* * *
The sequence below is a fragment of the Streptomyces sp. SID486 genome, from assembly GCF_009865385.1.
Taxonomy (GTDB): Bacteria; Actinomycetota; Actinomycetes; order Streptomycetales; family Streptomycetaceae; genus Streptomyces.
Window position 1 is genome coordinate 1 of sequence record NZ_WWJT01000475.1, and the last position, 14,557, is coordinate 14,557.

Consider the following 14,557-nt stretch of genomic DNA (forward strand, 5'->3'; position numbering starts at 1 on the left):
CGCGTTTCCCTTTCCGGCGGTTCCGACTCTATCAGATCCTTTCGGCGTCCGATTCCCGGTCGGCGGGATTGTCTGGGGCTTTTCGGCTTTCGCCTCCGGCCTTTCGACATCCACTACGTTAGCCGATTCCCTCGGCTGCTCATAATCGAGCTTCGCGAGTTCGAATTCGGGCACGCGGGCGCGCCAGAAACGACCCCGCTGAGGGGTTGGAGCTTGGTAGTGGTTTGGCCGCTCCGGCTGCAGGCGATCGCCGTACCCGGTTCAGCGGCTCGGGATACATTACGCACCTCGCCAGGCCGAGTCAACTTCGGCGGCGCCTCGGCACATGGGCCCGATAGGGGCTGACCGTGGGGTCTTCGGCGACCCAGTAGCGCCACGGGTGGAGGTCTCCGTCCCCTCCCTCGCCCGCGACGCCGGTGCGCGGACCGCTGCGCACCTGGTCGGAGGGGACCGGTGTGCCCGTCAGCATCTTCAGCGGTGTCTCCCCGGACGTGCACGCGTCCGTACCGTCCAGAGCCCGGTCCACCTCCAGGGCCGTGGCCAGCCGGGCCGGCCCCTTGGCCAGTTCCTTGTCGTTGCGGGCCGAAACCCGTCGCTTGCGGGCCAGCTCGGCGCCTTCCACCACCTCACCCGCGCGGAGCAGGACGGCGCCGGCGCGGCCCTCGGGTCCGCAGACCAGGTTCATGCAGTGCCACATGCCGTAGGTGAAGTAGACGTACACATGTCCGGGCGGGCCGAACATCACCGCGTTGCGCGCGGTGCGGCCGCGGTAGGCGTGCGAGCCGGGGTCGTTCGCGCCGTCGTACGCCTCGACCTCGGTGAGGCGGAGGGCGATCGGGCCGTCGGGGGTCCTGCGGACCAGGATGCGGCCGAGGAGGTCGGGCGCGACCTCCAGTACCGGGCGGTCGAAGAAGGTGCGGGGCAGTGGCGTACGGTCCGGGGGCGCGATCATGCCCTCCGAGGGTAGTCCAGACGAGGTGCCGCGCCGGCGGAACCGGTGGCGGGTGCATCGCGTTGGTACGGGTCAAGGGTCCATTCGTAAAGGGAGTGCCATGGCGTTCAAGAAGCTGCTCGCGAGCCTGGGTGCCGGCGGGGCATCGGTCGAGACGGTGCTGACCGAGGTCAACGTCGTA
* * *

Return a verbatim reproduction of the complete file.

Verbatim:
The sequence below is a fragment of the Streptomyces sp. SID486 genome, from assembly GCF_009865385.1.
Taxonomy (GTDB): Bacteria; Actinomycetota; Actinomycetes; order Streptomycetales; family Streptomycetaceae; genus Streptomyces.
Window position 1 is genome coordinate 1 of sequence record NZ_WWJT01000475.1, and the last position, 14,557, is coordinate 14,557.

Consider the following 14,557-nt stretch of genomic DNA (forward strand, 5'->3'; position numbering starts at 1 on the left):
CGCGTTTCCCTTTCCGGCGGTTCCGACTCTATCAGATCCTTTCGGCGTCCGATTCCCGGTCGGCGGGATTGTCTGGGGCTTTTCGGCTTTCGCCTCCGGCCTTTCGACATCCACTACGTTAGCCGATTCCCTCGGCTGCTCATAATCGAGCTTCGCGAGTTCGAATTCGGGCACGCGGGCGCGCCAGAAACGACCCCGCTGAGGGGTTGGAGCTTGGTAGTGGTTTGGCCGCTCCGGCTGCAGGCGATCGCCGTACCCGGTTCAGCGGCTCGGGATACATTACGCACCTCGCCAGGCCGAGTCAACTTCGGCGGCGCCTCGGCACATGGGCCCGATAGGGGCTGACCGTGGGGTCTTCGGCGACCCAGTAGCGCCACGGGTGGAGGTCTCCGTCCCCTCCCTCGCCCGCGACGCCGGTGCGCGGACCGCTGCGCACCTGGTCGGAGGGGACCGGTGTGCCCGTCAGCATCTTCAGCGGTGTCTCCCCGGACGTGCACGCGTCCGTACCGTCCAGAGCCCGGTCCACCTCCAGGGCCGTGGCCAGCCGGGCCGGCCCCTTGGCCAGTTCCTTGTCGTTGCGGGCCGAAACCCGTCGCTTGCGGGCCAGCTCGGCGCCTTCCACCACCTCACCCGCGCGGAGCAGGACGGCGCCGGCGCGGCCCTCGGGTCCGCAGACCAGGTTCATGCAGTGCCACATGCCGTAGGTGAAGTAGACGTACACATGTCCGGGCGGGCCGAACATCACCGCGTTGCGCGCGGTGCGGCCGCGGTAGGCGTGCGAGCCGGGGTCGTTCGCGCCGTCGTACGCCTCGACCTCGGTGAGGCGGAGGGCGATCGGGCCGTCGGGGGTCCTGCGGACCAGGATGCGGCCGAGGAGGTCGGGCGCGACCTCCAGTACCGGGCGGTCGAAGAAGGTGCGGGGCAGTGGCGTACGGTCCGGGGGCGCGATCATGCCCTCCGAGGGTAGTCCAGACGAGGTGCCGCGCCGGCGGAACCGGTGGCGGGTGCATCGCGTTGGTACGGGTCAAGGGTCCATTCGTAAAGGGAGTGCCATGGCGTTCAAGAAGCTGCTCGCGAGCCTGGGTGCCGGCGGGGCATCGGTCGAGACGGTGCTGACCGAGGTCAACGTCGTA